Thermostabilization of the Human Endothelin Type B Receptor

Thermostabilization of the Human Endothelin Type B Receptor The peptide hormone endothelin, produced by the vascular endothelium, is involved in several physiological functions, including maintenance of vascular tone and humoral homeostasis. Endothelin transmits signals through the endothelin receptor, a G-protein-coupled receptor. Structural studies of the endothelin type B receptor (ETBR) have been unsuccessful due to its structural flexibility and instability in detergent-solubilized solution. To overcome these problems, we explored thermostabilization of human ETBR by establishing an ETBR expression system in Escherichia coli, followed by systematic alanine scanning mutagenesis. Among 297 point mutations, 11 thermostabilizing residues were selected and further mutated to other amino acids. The thermostability indices of these residues, represented by the ratios of endothelin-1 (ET-1) binding activities with or without heat treatment at 27°C for 30min in a ligand-free form, were compared. The ligand affinity and apparent melting temperature (Tm) of the five most thermostable mutants, R124Y, D154A, K270A, S342A, and I381A, were then examined. The apparent Tm of three single mutants, R124Y, D154A, and K270A, was approximately 7°C higher than that of the wild type. The apparent Tm value of a combination of the five residues, named the Y5 ETBR mutant, was 17°C higher than that of the wild type. The Y5 ETBR mutant exhibited an affinity for ET-1 and activated Gq similar to the wild type. Further investigation of the pharmacological properties affected by combinatorial mutations of ET-1, ET-3, TxET-1, and K8794 suggested that Y5 ETBR is highly suitable for representing a ligand-free form of ETBR and is potentially applicable for studying an ET-1-bound form. http://www.deepdyve.com/assets/images/DeepDyve-Logo-lg.png Journal of Molecular Biology Elsevier

Thermostabilization of the Human Endothelin Type B Receptor

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Publisher
Academic Press
Copyright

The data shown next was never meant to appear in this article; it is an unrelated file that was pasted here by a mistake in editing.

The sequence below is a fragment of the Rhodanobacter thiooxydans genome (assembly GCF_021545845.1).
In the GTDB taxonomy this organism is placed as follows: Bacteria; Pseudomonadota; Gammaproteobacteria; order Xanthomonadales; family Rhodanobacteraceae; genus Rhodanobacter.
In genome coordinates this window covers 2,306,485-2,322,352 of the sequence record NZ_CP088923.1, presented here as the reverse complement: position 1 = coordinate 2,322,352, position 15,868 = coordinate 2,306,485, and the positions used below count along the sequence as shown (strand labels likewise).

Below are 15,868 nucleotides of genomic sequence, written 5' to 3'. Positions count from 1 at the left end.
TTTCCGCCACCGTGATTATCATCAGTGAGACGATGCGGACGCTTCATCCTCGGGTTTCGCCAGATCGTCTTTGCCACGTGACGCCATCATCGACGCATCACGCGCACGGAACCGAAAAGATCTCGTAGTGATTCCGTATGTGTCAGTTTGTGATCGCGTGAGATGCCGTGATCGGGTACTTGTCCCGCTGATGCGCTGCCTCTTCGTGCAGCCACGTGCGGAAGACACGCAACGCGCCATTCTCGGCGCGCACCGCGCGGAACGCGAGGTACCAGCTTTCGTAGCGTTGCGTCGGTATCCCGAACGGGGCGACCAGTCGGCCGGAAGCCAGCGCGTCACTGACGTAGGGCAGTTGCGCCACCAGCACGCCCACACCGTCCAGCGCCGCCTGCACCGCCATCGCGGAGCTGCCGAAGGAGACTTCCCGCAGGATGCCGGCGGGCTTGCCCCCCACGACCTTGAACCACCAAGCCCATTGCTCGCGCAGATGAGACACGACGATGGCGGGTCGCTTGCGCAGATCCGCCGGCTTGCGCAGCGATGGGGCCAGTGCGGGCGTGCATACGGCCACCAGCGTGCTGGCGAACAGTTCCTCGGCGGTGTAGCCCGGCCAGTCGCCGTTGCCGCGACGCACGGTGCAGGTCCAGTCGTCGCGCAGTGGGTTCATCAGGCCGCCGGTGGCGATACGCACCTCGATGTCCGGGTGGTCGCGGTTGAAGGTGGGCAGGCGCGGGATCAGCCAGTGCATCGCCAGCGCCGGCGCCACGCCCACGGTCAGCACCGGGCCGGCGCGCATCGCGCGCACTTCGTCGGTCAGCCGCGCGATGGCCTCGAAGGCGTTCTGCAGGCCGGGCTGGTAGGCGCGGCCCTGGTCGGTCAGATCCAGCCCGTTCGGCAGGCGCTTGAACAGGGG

Copyright © 2016 Elsevier Ltd
ISSN
0022-2836
D.O.I.
10.1016/j.jmb.2016.03.024
Publisher site
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Abstract

The peptide hormone endothelin, produced by the vascular endothelium, is involved in several physiological functions, including maintenance of vascular tone and humoral homeostasis. Endothelin transmits signals through the endothelin receptor, a G-protein-coupled receptor. Structural studies of the endothelin type B receptor (ETBR) have been unsuccessful due to its structural flexibility and instability in detergent-solubilized solution. To overcome these problems, we explored thermostabilization of human ETBR by establishing an ETBR expression system in Escherichia coli, followed by systematic alanine scanning mutagenesis. Among 297 point mutations, 11 thermostabilizing residues were selected and further mutated to other amino acids. The thermostability indices of these residues, represented by the ratios of endothelin-1 (ET-1) binding activities with or without heat treatment at 27°C for 30min in a ligand-free form, were compared. The ligand affinity and apparent melting temperature (Tm) of the five most thermostable mutants, R124Y, D154A, K270A, S342A, and I381A, were then examined. The apparent Tm of three single mutants, R124Y, D154A, and K270A, was approximately 7°C higher than that of the wild type. The apparent Tm value of a combination of the five residues, named the Y5 ETBR mutant, was 17°C higher than that of the wild type. The Y5 ETBR mutant exhibited an affinity for ET-1 and activated Gq similar to the wild type. Further investigation of the pharmacological properties affected by combinatorial mutations of ET-1, ET-3, TxET-1, and K8794 suggested that Y5 ETBR is highly suitable for representing a ligand-free form of ETBR and is potentially applicable for studying an ET-1-bound form.

Journal

Journal of Molecular BiologyElsevier

Published: Jun 5, 2016

References

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